'There is nowhere to go'; Walking the fine line between housed and unhoused in Cape Breton - New Canadian Media
Shannon Dornadic stands outside the recreational vehicle she moved into in August, unable to find affordable housing appropriate to her needs. (Nicole Sullivan / Cape Breton Post)
Shannon Dornadic stands outside the recreational vehicle she moved into in August, unable to find affordable housing appropriate to her needs. (Nicole Sullivan / Cape Breton Post)

‘There is nowhere to go’; Walking the fine line between housed and unhoused in Cape Breton

Stories of struggle, resilience, and hope: In Sydney, residents like Carolann Battiste, Shannon Dornadic, and Shaun Young are grappling with the harsh reality of a housing crisis.

This article was influenced in part by an Inclusive Journalism Microcredential offered by New Canadian Media and Seneca Polytechnic. Learn more here. Nicole Sullivan is a reporter with the Cape Breton Post. 

SYDNEY, N.S. — Carolann Battiste thought she had a stable home for her and her daughter when she moved into a modest two-bedroom apartment in Sydney in 2022.

Things changed around a year into her renting there, when the landlord issued Battiste a notice to quit on the basis of fearing for her safety in May and began calling in reports about her to police that Battiste said weren’t true.

Even though Battiste, 27, felt the landlord’s behaviour was “bullying and harassment,” she fought to have the right to stay in the apartment.

“There is nowhere to go,” said the Mi’kmaq woman originally from Potlotek First Nation, during her first interview with the Post.

“Even if I wanted to move, there is nowhere to live in Sydney that is good for me and my daughter. If there is a two-bedroom, it’s like $1,200, plus (utilities.)”

Battiste was paying $900 a month rent plus utilities, with a monthly income of $950 from social assistance. The childcare benefit she received covered utilities, groceries, transportation and all other expenses.

Unfounded allegations

In both the notice to quit and the reports to Cape Breton Regional Police, the landlord alleged that Battiste was aggressive and threatening to her.

Police issued a protection of property order on Battiste, which forbade her from going near, causing harm to or intimidating the landlord or her family.

After the protection of property was issued, the landlord called police other times to report Battiste.

The Cape Breton Post was interviewing Battiste at her home when an officer called her to discuss a recent report made by the landlord and heard the call. The officer advised Battiste to stay away from her landlord and indicated they had told the landlord to stop calling in reports.

“It felt like she was trying to do whatever she could to make me feel uncomfortable. Whatever she could, so I would leave,” Battiste said.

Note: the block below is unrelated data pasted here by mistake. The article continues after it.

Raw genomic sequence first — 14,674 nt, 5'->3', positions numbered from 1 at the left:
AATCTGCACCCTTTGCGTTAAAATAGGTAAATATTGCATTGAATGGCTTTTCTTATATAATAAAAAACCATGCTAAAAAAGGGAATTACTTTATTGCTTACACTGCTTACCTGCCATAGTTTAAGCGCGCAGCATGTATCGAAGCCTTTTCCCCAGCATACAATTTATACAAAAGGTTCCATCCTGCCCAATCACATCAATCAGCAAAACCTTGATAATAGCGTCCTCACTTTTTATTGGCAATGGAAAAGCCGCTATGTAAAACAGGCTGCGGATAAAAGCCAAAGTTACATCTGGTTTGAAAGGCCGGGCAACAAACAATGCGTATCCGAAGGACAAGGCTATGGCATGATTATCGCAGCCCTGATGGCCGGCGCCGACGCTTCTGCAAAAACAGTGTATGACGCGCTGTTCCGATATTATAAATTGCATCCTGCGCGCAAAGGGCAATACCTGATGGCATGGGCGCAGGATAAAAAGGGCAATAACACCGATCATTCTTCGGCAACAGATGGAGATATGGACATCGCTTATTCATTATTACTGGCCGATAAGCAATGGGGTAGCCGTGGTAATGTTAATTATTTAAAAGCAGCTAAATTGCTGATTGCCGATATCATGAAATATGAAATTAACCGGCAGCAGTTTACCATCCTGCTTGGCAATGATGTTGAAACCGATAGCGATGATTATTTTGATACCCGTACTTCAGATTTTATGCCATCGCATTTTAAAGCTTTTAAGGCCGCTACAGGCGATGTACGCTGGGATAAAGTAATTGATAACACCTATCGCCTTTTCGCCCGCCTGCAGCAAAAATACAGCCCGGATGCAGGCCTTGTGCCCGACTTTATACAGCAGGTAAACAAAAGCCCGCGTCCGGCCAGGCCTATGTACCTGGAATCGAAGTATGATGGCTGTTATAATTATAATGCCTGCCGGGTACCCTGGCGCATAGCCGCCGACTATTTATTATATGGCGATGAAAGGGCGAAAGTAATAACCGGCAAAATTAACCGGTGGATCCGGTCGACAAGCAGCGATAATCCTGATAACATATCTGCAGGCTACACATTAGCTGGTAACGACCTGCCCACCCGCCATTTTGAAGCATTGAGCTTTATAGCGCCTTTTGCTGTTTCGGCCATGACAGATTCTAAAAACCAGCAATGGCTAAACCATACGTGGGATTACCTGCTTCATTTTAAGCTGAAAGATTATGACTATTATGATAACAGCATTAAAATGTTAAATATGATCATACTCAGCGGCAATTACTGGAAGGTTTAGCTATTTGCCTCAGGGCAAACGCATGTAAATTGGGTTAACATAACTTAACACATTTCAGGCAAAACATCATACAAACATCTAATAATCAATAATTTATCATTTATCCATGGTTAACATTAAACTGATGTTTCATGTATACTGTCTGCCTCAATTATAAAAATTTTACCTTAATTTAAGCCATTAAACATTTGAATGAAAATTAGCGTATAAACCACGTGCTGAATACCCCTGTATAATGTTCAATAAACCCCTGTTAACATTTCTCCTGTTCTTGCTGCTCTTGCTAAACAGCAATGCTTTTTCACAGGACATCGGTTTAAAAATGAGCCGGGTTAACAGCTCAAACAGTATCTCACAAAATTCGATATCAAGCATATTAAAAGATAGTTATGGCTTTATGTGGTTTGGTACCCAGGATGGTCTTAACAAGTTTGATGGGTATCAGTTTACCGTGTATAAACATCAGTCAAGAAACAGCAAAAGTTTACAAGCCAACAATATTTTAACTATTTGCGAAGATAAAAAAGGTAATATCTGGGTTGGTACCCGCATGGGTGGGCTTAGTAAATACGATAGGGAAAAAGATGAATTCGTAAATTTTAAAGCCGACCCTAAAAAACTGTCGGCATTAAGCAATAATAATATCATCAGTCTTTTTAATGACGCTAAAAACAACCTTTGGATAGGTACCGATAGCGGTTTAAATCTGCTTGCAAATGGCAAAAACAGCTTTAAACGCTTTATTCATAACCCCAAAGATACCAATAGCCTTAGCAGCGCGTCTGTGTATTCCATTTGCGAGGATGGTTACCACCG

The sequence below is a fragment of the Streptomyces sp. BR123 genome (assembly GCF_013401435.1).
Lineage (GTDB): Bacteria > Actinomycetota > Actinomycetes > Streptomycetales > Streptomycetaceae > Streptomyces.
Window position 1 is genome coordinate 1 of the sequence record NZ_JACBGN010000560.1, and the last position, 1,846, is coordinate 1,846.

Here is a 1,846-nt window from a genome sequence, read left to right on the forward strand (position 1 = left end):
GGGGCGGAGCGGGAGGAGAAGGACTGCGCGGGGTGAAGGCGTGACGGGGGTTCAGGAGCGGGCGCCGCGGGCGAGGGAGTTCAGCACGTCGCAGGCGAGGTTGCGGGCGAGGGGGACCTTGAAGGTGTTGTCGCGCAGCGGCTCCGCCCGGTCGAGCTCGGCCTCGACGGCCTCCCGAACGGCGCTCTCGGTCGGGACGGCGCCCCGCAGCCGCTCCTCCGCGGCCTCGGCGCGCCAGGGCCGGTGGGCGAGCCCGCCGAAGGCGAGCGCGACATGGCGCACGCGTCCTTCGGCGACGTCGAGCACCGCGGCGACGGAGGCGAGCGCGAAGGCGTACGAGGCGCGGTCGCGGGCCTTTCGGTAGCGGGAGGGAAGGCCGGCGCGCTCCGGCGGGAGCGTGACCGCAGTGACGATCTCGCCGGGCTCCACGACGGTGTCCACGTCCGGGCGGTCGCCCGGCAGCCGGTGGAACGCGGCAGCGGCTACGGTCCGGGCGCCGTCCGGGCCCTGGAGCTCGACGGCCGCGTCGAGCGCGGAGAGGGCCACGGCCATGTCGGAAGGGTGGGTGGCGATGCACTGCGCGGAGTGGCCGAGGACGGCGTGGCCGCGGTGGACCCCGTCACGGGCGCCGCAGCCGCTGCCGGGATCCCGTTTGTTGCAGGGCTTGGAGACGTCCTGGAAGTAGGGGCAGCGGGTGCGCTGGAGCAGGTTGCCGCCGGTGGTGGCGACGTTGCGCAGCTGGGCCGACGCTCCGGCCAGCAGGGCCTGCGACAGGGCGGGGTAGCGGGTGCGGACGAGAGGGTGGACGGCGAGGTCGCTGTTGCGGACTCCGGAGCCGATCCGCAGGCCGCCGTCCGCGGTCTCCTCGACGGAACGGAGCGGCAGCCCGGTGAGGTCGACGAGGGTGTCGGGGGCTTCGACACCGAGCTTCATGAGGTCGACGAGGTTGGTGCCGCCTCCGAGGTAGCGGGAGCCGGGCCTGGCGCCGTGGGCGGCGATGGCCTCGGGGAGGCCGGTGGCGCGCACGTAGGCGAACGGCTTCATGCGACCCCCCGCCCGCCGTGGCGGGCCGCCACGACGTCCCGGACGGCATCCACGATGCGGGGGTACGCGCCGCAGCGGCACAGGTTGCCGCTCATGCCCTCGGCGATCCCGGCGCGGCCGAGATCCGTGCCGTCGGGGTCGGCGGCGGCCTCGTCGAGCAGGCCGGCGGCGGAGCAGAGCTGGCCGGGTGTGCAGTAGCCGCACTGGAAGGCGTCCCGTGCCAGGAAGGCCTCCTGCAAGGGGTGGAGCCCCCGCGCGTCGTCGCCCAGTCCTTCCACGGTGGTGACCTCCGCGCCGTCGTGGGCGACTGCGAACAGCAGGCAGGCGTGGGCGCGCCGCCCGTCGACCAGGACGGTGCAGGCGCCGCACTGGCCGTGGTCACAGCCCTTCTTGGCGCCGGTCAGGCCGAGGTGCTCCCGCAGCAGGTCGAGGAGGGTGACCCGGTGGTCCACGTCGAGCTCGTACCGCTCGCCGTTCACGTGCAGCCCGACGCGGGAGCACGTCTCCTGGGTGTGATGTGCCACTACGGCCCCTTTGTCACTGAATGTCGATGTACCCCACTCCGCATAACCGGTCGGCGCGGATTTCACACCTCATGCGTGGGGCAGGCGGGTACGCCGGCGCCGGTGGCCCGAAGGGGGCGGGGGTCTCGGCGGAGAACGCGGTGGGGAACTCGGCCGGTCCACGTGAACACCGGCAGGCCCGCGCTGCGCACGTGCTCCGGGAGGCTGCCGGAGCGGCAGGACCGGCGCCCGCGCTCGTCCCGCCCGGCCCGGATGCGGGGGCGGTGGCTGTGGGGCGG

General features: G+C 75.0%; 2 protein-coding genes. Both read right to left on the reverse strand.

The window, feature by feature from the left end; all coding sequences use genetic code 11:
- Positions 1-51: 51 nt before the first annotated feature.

Carolann Battiste turns on the water in her former rental unit in Sydney in May, to show the Cape Breton Post how water leaks from the drain pipe. (Nicole Sullivan / Cape Breton Post)
Carolann Battiste turns on the water in her former rental unit in Sydney in May, to show the Cape Breton Post how water leaks from the drain pipe. (Nicole Sullivan / Cape Breton Post)

The landlord also filed a peace bond against Battiste, however, postponed or didn’t show up for the first two court dates. Before the third date, after the judge warned the landlord about adjourning again, the landlord called the court to say she wouldn’t be at the peace bond hearing.

Battiste got a call to say the peace bond application was dismissed. All of this on top of the stress of trying to find a new rental unit negatively impacted her mental health.

“I had this little peace bond thing hanging over my head for months,” said Battiste. “I don’t know if it was to scare me or what. But I never had any intentions to be on their property or to physically attack anybody.”

Battiste insists she didn’t do anything the landlord accused her of, including the $2,500 for plumbing repairs, which the landlord alleges is due to a plumbing inspection done by a company Battiste hired.

Since Battiste moved in, there had been issues with the kitchen sink backing up into the shower. The Post saw multiple messages sent to the landlord from Battiste about this issue.

The plumbing company Battiste hired after months of no action by the landlord said in their report the cause of the issues was “The bathroom ground is not plumbed properly and is causing the fixtures to not drain properly”.

Battiste feels the landlord was attempting to pressure her to pay for the costs of redoing the plumbing properly.

Homeless again

Even though Battiste won her appeal against the landlord’s notice to quit in June, Battiste was homeless by November, after the landlord filed an appeal to the decision and won.

The landlord’s appeal was on the basis of needing to move their family into the premises.